When the accident happened, several workers at Chernobyl Power Plant died from the explosion and the radiation. Fireman who were first to the scene were among the first victims of Chernobyl. Their bodies receiving a yearly dose for every hour they were there.
Those who survived were taken to the hospital here, their clothes stoked in radiation beta particles which were then transferred to the basement. Our guide informs us that their clothes are still here, deep within the basement. Today, the laundry service within the zone cleans the power plant uniforms.
Approximately 100,000 troops were called in for the clean up operation. The emergency workers were known as “liquidators”, of which there were nearly 800,000. Nearly 4000 of them took part in the cleaning of the roof of the reactor. Due to the radiation levels each man could only spend 45 seconds on the roof – enough time to clear a minimal amount of radioactive debris.
The first journalist to report the disaster took to the air in a helicopter and flew around the site unknowingly exposing himself to the rays. He was later hospitalised for several months and continues to be medically treated every year for two months.
Three decades later and there is still much controversy about the official death toll, although it has been estimated to have claimed 4,000 lives.
A monument for the first thirty people who died sits within the zone. It depicts a sombre display of the reality of Chernobyl. A man holding his head in pain represents the nausea symptom of radioactive sickness. A doctor rushing to the scene to help him, and firefighters putting out the blaze, with actual firefighter’s equipment from the disaster.
Named, “To those who saved the world,” the residents of Chernobyl constructed this in honour of the brave souls who lost their lives here.
As I step into the scanning machine, I feel relief as the light turns green, confirming that I have only been subjected to the same amount of radiation that I would have had in Kiev, Ukraine’s capital. I am okay but my mind turns to the many others who didn’t walk out of here okay.
The Chernobyl Disaster has left a permanent mark on history. The actual figure of those affected by the disaster remains unknown. Some say it is in the hundreds of thousands. But it is still affecting people today. In Belarus, a neighbouring country, children are being born with birth defects, and typhoid cancer is a possible correlation of the crops affected by the radioactivity. Greenpeace believes that more than 270,000 cases of cancer can be traced to Chernobyl and that the death toll could well exceed 200,000.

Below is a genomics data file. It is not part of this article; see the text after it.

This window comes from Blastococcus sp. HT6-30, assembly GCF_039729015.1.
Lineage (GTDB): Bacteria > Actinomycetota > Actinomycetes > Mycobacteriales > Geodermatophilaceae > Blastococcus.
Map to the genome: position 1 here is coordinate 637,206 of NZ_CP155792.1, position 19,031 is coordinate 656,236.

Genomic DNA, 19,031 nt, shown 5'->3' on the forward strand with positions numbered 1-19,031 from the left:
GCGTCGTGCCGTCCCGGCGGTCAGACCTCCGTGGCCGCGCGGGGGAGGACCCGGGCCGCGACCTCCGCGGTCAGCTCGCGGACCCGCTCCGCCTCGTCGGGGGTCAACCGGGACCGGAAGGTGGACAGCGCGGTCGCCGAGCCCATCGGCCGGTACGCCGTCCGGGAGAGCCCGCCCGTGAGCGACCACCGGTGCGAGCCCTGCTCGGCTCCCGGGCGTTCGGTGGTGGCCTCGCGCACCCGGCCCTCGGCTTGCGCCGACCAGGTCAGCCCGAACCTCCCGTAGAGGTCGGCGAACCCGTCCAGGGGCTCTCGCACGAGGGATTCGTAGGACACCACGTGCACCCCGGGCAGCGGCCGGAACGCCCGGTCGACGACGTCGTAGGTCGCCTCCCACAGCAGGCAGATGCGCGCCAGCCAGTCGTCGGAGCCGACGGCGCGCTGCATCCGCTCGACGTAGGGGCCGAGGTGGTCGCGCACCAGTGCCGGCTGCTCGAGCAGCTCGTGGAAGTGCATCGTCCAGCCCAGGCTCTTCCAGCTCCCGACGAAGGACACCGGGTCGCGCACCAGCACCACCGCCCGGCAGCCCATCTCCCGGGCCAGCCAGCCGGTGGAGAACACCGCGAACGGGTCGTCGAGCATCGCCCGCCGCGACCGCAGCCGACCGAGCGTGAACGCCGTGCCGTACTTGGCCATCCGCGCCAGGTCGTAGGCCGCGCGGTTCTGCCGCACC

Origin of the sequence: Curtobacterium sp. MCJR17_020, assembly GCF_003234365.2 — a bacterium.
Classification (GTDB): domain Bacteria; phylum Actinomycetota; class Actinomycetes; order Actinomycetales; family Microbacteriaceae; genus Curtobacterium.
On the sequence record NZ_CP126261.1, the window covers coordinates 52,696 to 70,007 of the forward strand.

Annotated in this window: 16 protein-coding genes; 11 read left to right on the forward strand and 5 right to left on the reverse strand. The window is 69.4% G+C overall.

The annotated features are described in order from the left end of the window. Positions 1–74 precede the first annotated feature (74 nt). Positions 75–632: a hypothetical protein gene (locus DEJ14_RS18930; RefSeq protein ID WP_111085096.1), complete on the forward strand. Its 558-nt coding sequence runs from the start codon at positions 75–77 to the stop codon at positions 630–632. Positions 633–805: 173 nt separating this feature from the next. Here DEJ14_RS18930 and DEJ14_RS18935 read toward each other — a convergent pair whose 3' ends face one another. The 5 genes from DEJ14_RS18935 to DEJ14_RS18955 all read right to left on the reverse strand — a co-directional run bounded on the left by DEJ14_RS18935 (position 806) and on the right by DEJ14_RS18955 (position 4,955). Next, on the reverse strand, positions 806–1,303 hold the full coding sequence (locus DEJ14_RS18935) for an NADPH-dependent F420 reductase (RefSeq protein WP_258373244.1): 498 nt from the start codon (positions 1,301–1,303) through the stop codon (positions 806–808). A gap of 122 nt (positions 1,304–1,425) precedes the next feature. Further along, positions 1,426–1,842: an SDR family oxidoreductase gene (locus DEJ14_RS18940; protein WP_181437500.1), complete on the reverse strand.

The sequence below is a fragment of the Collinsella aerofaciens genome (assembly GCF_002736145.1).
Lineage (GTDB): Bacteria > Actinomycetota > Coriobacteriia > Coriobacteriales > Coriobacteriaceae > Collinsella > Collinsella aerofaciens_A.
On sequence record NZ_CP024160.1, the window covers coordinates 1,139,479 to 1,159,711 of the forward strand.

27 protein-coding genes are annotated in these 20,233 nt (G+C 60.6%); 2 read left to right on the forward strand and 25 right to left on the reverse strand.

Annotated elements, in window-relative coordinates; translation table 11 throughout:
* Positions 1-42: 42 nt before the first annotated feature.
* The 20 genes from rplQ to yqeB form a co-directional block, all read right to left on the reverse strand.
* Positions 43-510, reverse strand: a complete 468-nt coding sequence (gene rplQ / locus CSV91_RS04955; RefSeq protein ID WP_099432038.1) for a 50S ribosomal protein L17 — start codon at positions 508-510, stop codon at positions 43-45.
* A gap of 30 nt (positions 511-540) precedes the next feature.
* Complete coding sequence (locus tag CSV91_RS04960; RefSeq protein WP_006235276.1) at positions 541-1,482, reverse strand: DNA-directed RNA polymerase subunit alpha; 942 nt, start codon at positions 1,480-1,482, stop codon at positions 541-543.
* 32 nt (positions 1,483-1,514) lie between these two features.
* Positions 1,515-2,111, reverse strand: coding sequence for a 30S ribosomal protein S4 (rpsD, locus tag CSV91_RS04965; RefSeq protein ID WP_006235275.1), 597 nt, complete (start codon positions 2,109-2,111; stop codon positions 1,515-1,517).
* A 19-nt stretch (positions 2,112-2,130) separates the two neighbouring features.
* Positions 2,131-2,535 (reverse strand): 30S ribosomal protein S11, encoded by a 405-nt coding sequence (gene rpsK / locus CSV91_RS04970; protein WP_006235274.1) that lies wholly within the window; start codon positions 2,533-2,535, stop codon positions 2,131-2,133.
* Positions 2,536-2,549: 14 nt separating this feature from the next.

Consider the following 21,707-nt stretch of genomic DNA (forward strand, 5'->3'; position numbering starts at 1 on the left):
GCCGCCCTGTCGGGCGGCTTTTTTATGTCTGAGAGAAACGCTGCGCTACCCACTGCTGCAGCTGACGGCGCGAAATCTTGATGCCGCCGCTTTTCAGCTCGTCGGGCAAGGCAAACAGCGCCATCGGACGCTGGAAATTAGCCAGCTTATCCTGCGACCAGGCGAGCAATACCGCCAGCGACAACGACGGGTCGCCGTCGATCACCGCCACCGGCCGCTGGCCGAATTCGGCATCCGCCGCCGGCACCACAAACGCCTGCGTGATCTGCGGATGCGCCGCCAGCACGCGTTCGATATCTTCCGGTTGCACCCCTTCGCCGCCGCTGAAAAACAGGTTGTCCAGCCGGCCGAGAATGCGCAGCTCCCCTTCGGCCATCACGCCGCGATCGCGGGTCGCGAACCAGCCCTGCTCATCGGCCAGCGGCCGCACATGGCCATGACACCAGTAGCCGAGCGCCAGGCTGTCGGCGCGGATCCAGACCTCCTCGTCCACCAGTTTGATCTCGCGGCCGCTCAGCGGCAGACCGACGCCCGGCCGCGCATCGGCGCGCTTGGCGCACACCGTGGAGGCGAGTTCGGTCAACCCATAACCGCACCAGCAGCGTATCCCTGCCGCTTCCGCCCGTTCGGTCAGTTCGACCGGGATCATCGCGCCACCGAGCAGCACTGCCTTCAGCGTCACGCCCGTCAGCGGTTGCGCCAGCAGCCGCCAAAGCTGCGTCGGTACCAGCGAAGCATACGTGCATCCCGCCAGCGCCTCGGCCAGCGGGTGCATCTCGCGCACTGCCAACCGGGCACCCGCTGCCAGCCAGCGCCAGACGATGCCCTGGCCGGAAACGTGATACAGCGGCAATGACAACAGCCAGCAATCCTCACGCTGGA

Although the number of deaths may be disputed, one fact that cannot be debated is the prevention of a second explosion. One that could have wiped out half of Europe and changed the course of world history forever.
As George Santayana famously said, “Those who cannot remember the past are condemned to repeat it.” After the explosion at Japan’s nuclear power plant, Fukushima, just a quarter of a century after Chernobyl, let’s just hope that the lessons have been learned.
I visited Chernobyl as part of a group with Chernobyl Tour. Getting to Chernobyl from Kiev takes approx 2 hours and we travelled by minibus. Our tour guide was amazing and really informative. During the journey and the tour we were shown documentaries on the minibus to give us more background into the history of Chernobyl. I was here solo and definitely recommend this company if you are travelling alone.
Accommodation in Kiev
I stayed at Podolski Hostel which was more of a hotel in a residential building. It wasn’t very central but was near to the metro so it was still easy to navigate around the city. A huge double room with a shared bathroom cost me $38 for 2 nights. If you are happy staying alone then I recommend it but if you would prefer accommodation where you can meet people then Yak Olympic Hostel is a good option. This was my second choice as it has great reviews from other solo travellers.